Originally established as the result of community cultural development work, Australia’s regional arts organisations evolved largely from local arts councils into state-wide bodies of diverse artform focus. For many decades, Country Arts WA, Country Arts SA, Regional Arts Victoria and Regional Arts NSW have powered independent practice. They’re joined by Darwin Community Arts and Arts Tasmania in delivering the Regional Arts Fund and strengthening regional arts as a national network.

In Queensland, a new configuration of state-wide partnerships will foster regional practice across all artforms. Access Community Services (Ipswich and Logan), Central Queensland University (Central Queensland), Creative Arts Alliance (South-East Queensland North), Empire Theatre Projects (South-West Queensland) and Red Ridge (Western Queensland) will each service specific regions, with Arts Queensland focusing on Far North Queensland, and Queensland Music Festival servicing North Queensland as well as coordinating the entire effort. At the same time, Flying Arts Alliance has recently joined the regional arts organisations to deliver the Regional Arts Fund and build regional arts capacity.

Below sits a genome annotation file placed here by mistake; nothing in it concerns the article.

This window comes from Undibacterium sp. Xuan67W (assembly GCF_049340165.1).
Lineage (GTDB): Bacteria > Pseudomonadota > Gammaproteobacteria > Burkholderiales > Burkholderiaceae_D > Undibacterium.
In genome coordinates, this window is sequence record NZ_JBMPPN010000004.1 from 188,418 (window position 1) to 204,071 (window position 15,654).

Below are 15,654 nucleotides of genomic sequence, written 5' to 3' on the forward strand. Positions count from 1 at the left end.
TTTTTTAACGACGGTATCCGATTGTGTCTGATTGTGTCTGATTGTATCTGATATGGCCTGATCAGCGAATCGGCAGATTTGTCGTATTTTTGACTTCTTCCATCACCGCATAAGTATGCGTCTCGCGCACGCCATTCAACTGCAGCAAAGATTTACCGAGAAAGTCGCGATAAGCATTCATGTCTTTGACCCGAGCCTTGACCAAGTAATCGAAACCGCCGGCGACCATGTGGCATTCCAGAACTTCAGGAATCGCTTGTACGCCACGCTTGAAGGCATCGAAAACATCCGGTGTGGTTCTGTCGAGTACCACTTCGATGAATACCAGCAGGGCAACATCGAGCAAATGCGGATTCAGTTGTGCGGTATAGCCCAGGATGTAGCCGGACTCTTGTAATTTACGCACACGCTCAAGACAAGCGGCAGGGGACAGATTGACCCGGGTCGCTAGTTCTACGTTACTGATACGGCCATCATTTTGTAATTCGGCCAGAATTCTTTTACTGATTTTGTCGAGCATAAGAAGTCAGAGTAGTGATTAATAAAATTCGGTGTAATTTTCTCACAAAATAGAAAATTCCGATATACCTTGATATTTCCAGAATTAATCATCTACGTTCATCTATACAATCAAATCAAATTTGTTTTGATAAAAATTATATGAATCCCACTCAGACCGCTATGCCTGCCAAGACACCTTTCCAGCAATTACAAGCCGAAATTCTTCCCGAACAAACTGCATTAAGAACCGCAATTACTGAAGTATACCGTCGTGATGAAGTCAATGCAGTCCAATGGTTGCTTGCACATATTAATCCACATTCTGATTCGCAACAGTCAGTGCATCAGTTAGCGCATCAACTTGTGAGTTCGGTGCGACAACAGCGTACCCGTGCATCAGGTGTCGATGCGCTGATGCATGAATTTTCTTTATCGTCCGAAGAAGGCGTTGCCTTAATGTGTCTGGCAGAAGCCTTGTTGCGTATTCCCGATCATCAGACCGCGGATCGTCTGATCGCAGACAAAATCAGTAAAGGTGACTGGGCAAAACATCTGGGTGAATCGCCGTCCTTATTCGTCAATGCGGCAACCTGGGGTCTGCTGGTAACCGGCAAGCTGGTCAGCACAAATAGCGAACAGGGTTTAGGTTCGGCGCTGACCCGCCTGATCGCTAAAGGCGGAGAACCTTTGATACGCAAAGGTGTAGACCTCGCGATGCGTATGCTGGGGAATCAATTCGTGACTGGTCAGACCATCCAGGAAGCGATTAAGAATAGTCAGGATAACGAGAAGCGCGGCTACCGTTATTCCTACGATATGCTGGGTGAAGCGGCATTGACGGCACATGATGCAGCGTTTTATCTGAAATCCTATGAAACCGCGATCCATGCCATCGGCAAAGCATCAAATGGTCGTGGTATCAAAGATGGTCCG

As our own Queensland project work draws to a close, we’ll be looking closely at this new model before proposing our next ideas. Since 2016, Carley Commens and then Sophie Chapman have coordinated a diverse range of NAVA QLD projects and collaborations including the Blak Curatorial Exchange in partnership with BlakLash, the Independent Publishing Now forum in partnership with Tess Maunder and Museum of Brisbane, the ARI Mentoring Program in partnership with Cut Thumb ARI, and a range of workshops and roundtables. We thank Sophie and Carley for their outstanding work, and also a huge thanks to Arts Queensland and Flying Arts for the partnerships that made this work possible. With thanks to Create NSW, we’ve also been able to present workshops and events across regional NSW, with Laura Pike travelling extensively across the state. As we plan our next steps, Artlands will be an important time of national focus for considering how best to focus NAVA’s next regional projects in Queensland, NSW, and far beyond.